The rise of 'compassion fatigue'

“Flooded with images of the sort that once used to shock and arouse indignation, we are losing our capacity to react."

by Daisy Schofield
30 March 2022, 7:00am

Julia Tymoshenko, age 22, is currently in Lviv after fleeing her home in Kyiv when the Russian invasion began. Up until now, she has received an outpouring of supportive messages on Instagram – where she’s been documenting everyday life amid war in Ukraine – from people around the world sharing what they’re doing to help. But she’s worried this could soon change. “The more people normalise death, and all the horror they are seeing, they will not experience as much urge to help,” she says. “I’m worried that people will lose interest… and start looking at the situation not from a point of empathy.”

Her fears are not unfounded. As Russia’s invasion of Ukraine rages on, people watching the war from afar are reporting on social media that they’re feeling overwhelmed, anxious and powerless, to such a degree that it has become debilitating. It’s a phenomenon Susan Sontag describes in Regarding the Pain of Others (2003), an essay examining the limits of empathy towards images of suffering. “Flooded with images of the sort that once used to shock and arouse indignation, we are losing our capacity to react,” Sontag wrote. “Compassion, stretched to its limits, is going numb.”

There’s a clinical name for what Sontag is describing: it’s called compassion fatigue – a condition characterised by emotional and physical exhaustion, leading to a diminished ability to empathise or feel compassion for others. It was first coined (in 1992) in the context of medical workers, where ​​over-exposure to trauma can lead to health problems for the nurses and worsened outcomes for patients. But it’s since also been applied to the general population in the age of omnipresent social media, to describe the feeling of becoming so saturated with distressing scenes, that a kind of psychic numbing occurs.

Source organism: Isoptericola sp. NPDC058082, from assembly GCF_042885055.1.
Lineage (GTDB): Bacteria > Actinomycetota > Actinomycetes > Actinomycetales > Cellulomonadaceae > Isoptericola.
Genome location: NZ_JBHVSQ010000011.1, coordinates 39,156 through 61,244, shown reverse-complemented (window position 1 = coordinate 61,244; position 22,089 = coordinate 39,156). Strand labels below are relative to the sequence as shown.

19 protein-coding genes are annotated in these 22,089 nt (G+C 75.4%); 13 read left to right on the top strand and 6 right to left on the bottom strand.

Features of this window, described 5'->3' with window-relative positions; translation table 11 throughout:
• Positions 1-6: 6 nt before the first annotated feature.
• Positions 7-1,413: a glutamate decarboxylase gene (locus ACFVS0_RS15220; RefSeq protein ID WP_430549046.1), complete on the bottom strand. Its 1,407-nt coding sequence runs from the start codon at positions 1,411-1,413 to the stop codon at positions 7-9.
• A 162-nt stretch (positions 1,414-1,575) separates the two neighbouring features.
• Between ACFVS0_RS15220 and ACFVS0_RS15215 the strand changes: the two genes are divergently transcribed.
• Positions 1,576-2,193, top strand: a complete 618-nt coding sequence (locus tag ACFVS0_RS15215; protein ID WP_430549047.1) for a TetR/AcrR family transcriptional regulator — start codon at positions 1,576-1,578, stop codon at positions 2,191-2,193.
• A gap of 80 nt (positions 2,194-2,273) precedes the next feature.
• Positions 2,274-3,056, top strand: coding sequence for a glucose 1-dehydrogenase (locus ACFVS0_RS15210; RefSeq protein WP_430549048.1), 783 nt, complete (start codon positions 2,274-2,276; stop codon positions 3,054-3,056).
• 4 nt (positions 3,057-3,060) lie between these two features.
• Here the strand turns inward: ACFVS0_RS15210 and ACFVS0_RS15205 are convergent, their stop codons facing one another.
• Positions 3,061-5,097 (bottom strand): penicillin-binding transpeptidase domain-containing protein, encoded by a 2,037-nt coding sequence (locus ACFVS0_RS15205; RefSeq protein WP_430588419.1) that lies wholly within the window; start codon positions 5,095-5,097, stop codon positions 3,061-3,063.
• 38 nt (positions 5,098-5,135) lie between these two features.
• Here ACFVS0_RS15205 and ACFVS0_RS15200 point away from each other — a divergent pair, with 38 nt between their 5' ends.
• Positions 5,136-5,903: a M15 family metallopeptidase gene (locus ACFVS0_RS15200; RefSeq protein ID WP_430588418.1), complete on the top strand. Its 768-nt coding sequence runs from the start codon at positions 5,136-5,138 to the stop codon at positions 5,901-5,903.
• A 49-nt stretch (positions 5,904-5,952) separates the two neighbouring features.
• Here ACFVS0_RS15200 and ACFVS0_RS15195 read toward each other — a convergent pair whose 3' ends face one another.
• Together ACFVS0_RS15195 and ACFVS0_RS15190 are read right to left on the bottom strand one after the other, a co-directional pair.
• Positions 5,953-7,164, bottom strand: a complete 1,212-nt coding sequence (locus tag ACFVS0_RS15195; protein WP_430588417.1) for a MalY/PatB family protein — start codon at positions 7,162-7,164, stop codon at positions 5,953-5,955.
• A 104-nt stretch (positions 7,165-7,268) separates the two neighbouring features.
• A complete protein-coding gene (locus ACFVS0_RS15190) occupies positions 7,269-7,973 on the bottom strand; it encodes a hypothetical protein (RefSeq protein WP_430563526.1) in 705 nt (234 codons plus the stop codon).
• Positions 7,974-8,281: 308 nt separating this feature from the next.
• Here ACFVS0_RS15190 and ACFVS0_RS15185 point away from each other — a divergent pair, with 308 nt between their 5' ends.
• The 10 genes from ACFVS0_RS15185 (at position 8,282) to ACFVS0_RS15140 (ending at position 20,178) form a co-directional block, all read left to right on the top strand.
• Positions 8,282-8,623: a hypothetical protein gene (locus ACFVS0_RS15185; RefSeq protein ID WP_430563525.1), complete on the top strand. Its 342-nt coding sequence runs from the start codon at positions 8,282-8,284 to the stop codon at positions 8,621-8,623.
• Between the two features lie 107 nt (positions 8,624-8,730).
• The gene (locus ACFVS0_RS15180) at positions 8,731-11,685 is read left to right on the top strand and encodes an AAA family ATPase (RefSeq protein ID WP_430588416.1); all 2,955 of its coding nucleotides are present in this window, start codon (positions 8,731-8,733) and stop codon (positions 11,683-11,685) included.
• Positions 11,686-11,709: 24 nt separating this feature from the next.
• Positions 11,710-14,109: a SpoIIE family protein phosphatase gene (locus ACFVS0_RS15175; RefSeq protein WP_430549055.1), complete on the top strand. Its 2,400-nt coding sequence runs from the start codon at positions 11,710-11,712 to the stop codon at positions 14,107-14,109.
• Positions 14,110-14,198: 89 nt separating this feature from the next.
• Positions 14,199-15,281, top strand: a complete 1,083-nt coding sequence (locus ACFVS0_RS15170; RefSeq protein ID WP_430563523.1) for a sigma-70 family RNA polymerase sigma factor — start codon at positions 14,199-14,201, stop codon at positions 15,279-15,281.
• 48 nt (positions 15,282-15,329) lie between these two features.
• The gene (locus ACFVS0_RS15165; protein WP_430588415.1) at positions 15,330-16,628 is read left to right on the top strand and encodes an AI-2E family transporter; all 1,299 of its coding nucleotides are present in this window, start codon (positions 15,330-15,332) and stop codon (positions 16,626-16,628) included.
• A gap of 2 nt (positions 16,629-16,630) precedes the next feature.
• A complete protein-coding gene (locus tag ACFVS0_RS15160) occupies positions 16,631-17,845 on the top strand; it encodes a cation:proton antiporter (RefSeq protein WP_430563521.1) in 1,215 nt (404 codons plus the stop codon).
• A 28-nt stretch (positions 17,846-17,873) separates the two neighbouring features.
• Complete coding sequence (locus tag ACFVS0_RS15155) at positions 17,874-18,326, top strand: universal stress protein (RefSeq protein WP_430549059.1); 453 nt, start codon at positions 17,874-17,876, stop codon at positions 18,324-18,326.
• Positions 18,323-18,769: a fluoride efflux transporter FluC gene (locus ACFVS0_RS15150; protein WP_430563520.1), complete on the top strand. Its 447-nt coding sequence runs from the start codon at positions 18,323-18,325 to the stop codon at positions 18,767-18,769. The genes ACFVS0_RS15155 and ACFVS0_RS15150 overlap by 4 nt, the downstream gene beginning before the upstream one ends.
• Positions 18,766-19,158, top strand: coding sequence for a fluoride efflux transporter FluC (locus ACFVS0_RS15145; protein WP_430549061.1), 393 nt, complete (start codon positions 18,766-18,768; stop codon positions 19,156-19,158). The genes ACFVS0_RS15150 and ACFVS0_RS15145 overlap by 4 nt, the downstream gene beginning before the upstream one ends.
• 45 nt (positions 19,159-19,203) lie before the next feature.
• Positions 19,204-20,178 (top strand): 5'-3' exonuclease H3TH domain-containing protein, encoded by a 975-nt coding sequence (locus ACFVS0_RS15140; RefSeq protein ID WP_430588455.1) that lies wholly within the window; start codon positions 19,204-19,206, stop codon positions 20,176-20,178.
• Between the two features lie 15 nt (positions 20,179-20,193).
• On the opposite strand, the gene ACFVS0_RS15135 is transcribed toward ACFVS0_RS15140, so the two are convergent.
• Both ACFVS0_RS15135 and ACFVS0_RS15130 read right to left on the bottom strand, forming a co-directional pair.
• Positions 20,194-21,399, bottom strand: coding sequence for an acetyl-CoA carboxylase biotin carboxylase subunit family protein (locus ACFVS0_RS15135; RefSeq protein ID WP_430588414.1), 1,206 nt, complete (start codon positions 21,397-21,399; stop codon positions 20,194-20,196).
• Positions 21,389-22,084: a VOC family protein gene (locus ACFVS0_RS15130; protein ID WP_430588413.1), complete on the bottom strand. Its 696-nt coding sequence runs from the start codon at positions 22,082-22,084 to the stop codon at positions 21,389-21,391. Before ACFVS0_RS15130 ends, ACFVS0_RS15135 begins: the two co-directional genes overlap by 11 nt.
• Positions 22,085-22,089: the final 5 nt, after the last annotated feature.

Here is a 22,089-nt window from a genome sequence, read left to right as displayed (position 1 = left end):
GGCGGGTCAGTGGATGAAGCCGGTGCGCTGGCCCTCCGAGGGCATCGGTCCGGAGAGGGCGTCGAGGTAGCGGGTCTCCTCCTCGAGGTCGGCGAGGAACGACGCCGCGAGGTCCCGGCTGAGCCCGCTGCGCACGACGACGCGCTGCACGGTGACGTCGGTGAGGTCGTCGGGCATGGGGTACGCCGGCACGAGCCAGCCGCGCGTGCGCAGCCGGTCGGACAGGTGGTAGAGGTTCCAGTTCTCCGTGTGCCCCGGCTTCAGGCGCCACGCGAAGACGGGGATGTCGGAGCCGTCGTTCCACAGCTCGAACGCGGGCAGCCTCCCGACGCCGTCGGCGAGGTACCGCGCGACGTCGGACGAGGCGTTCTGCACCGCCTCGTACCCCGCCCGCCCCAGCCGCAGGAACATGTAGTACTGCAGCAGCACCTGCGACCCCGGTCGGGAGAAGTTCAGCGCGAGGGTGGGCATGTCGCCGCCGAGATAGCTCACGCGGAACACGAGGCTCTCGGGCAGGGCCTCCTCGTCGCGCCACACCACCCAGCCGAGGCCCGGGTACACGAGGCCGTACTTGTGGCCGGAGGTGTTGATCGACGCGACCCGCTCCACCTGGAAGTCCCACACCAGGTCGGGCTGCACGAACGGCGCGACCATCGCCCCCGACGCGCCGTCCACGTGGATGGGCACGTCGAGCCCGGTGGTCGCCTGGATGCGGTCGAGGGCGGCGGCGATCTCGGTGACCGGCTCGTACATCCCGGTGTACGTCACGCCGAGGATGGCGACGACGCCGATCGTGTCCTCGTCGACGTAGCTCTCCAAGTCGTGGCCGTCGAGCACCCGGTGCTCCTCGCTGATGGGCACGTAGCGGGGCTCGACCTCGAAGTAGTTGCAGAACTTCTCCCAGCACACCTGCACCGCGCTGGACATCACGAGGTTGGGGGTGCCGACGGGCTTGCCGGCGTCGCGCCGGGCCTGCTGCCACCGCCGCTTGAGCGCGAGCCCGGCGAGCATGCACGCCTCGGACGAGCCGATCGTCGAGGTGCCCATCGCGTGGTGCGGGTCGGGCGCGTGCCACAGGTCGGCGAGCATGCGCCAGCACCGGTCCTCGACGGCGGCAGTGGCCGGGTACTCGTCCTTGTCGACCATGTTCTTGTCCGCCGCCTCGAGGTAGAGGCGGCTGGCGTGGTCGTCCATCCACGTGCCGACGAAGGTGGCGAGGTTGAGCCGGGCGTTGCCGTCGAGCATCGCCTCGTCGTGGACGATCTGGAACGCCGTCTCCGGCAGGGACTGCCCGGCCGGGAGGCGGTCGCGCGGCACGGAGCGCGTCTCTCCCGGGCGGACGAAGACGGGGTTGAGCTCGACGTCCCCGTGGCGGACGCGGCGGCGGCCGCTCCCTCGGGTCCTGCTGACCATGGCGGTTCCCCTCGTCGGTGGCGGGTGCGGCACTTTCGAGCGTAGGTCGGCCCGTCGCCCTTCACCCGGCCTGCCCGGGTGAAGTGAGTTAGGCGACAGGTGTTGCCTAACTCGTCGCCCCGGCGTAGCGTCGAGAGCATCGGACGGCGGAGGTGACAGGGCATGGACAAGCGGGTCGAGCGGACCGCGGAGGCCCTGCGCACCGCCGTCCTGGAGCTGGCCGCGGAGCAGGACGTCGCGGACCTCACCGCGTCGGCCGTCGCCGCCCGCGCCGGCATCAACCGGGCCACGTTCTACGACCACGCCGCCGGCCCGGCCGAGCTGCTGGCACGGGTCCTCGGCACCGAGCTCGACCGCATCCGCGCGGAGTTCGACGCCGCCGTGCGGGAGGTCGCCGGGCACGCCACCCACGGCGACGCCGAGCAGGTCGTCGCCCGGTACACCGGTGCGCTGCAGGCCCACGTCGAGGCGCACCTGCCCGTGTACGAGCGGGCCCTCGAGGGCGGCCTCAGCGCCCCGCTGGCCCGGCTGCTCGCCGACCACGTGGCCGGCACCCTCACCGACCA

But as knowledge of the term has grown, posts related to fatigue, emotional contagion or secondary traumatic stress (especially those insinuating it’s okay to a degree to block out the news if it’s difficult to deal with) have elicited some understandably negative responses for shifting the focus away from those suffering in Ukraine, toward the people watching in relative comfort from afar. There has been considerable backlash against people using social media to “to wad[e] into a conflict” and “place themselves in the centre of a story that isn’t theirs to tell”. An article published in the Huffington Post offering tips on how to deal with vicarious trauma – from setting boundaries to keeping a normal routine – was met with similar criticisms of “narcissism”, and for centring the west.

Undoubtedly, ‘trauma’ has become a buzzword over the past few years, one which is loosely applied and tends to flatten complex issues. And, there have been some interventions on Ukraine – particularly by celebrities and influencers – that have felt tone-deaf, to say the least. But the impact seeing horrifying scenes has should not be diminished as purely a symptom of main character syndrome. Vicarious trauma can have serious consequences. In fact, studies have shown that media exposure to collective trauma is associated with acute stress and post-traumatic stress symptoms. The reason it’s important to recognise this is not simply for selfish reasons, or as a reminder that ‘we need to practise self-care’. Rather, it's because when compassion fatigue sets in, it can impair our ability to help, and make us lose sight of the scale of the devastation taking place.

It’s certainly not a new idea that the content people are consuming online can be harrowing – even if they’re not witnessing it IRL. We’ve seen this in the devastating psychological toll faced by Facebook moderators, many of whom developed PTSD on the job. Some experienced panic attacks, which continued after leaving the company, or were pushed to addiction, and far-right ideology. “Every day is a nightmare,” said Isabella Plunkett, a former Facebook moderator from Ireland who provided testimony last year about her experience of the job. “I’m now seeing the content I view in work in my dreams. I remember it, I experience it again, and it is horrible.”